Beating Back That Triple-Chocolate Cake: Mental Accounts As Instruments of Self-Regulation

People are often unable to say “no” to actions that they would like to say “no” to. Such instances of goal-behavior inconsistency represent failures of self-regulation (Heatherton and Baumeister, 1996). In this research, we posit that mental accounts (Thaler, 1980; Tversky and Kahneman, 1981) will lead to improved self-regulation because they possess all three factors suggested by Baumeister (2002) as requirements for effective self-control, i.e., clear standards, effective monitoring, and capacity. Two studies show that mental accounts increase decision efficiency, and improve self-control when combined with a task that is compatible with the goal of limiting consumption.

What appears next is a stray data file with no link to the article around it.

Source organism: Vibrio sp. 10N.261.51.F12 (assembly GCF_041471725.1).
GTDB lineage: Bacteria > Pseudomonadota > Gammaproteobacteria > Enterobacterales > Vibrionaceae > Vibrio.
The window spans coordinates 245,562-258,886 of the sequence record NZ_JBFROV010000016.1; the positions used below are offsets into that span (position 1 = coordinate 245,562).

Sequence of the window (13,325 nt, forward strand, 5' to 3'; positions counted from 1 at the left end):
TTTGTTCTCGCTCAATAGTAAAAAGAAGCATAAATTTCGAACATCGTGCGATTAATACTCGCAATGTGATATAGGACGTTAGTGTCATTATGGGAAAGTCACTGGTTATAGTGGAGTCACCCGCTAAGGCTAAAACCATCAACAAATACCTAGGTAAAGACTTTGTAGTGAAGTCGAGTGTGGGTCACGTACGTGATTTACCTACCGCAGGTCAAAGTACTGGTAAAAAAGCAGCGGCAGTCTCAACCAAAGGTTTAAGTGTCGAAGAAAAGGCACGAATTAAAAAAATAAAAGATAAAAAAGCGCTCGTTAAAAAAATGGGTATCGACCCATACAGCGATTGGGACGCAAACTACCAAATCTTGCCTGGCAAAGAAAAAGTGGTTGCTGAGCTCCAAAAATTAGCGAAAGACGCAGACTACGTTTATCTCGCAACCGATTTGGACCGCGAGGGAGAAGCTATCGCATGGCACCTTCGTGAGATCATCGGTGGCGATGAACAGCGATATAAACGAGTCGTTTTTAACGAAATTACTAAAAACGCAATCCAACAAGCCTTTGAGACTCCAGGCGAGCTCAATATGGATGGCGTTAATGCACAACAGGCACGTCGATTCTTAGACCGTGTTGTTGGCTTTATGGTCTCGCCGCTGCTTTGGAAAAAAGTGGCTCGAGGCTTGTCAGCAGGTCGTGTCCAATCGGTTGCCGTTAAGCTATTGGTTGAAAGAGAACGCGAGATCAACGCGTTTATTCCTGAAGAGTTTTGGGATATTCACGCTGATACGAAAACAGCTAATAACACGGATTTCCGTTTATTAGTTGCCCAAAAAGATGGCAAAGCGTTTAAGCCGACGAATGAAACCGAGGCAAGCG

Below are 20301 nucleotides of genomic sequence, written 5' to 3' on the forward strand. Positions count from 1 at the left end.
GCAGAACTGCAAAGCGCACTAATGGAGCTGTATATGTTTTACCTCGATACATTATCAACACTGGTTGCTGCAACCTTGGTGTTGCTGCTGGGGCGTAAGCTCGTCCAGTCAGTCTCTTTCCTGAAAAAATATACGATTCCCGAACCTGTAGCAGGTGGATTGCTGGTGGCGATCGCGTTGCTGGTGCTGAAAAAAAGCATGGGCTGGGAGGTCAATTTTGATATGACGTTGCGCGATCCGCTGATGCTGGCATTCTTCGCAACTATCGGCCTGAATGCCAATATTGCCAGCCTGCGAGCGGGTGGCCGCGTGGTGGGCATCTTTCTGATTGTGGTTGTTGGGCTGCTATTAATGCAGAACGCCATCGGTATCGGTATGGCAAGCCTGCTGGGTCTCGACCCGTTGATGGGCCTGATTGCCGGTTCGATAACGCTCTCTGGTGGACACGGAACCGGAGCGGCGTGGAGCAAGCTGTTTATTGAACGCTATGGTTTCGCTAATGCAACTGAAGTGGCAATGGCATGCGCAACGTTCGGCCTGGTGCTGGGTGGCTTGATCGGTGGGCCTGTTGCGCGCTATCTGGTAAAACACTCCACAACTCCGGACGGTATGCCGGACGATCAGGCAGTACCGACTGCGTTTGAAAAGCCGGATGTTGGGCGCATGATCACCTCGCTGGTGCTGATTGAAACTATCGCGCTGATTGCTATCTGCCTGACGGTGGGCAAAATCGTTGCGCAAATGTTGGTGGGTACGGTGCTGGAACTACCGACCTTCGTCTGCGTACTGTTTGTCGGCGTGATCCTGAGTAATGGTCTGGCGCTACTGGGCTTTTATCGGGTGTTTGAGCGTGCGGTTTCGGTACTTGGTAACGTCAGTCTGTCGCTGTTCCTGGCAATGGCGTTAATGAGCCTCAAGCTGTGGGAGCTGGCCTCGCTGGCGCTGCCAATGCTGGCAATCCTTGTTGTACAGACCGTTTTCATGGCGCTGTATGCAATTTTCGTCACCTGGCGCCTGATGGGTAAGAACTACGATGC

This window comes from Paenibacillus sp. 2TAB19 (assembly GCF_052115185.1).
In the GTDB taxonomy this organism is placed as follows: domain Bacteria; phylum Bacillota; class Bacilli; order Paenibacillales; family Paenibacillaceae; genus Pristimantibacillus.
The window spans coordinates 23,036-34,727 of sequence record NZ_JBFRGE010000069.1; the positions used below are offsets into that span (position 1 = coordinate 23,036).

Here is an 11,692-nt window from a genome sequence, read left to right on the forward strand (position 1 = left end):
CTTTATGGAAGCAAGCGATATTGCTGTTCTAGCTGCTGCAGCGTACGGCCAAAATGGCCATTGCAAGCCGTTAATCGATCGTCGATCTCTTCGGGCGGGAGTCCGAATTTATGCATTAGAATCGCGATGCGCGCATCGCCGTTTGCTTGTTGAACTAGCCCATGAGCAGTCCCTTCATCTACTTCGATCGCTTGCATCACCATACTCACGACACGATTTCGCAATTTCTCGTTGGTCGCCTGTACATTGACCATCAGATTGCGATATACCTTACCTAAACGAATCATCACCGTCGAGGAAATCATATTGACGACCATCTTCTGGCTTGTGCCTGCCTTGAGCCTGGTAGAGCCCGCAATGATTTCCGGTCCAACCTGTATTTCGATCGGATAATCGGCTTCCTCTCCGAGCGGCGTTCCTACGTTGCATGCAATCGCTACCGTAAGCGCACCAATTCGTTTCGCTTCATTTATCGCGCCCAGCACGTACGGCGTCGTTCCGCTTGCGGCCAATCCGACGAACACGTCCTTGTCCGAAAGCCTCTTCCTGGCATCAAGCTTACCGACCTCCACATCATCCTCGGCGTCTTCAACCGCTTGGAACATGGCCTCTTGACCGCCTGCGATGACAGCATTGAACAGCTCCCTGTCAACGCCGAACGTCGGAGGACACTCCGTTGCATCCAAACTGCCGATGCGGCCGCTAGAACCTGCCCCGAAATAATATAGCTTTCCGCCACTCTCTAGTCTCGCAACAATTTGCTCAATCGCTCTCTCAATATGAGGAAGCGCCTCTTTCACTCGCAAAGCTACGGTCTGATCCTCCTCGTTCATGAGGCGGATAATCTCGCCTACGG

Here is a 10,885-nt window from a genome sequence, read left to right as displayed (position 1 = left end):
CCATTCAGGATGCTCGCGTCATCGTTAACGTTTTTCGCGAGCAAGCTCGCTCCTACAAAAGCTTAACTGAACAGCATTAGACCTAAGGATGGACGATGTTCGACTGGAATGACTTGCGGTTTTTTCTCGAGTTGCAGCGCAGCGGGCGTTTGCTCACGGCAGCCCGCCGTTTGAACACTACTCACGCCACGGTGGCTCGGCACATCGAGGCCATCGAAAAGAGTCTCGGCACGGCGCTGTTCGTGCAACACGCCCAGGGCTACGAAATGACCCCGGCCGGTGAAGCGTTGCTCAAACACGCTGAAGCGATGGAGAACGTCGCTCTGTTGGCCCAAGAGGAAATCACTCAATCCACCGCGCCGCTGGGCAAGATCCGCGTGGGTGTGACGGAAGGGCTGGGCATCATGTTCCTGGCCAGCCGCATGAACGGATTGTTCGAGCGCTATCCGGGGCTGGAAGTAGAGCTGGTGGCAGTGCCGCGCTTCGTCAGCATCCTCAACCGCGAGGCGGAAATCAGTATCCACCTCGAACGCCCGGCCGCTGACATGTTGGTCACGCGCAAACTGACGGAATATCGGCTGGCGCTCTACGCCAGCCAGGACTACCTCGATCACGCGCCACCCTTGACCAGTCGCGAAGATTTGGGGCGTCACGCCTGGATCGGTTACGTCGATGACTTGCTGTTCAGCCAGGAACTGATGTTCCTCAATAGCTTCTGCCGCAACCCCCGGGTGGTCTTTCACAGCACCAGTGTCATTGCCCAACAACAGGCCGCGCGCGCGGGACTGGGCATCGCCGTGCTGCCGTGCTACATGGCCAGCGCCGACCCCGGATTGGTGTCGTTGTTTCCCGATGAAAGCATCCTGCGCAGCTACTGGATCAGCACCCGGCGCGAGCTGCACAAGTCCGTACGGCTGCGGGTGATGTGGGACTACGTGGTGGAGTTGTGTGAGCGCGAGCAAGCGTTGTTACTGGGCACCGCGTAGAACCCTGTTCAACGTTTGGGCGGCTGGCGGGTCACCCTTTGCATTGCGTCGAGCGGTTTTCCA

Citation:

Parthasarathy Krishnamurthy and Sonja Prokopec (2007) ,"Beating Back That Triple-Chocolate Cake: Mental Accounts As Instruments of Self-Regulation", in NA - Advances in Consumer Research Volume 34, eds. Gavan Fitzsimons and Vicki Morwitz, Duluth, MN : Association for Consumer Research, Pages: 713-714.

Authors

Parthasarathy Krishnamurthy, University of Houston, USA
Sonja Prokopec, University of Houston, USA



Volume

NA - Advances in Consumer Research Volume 34 | 2007



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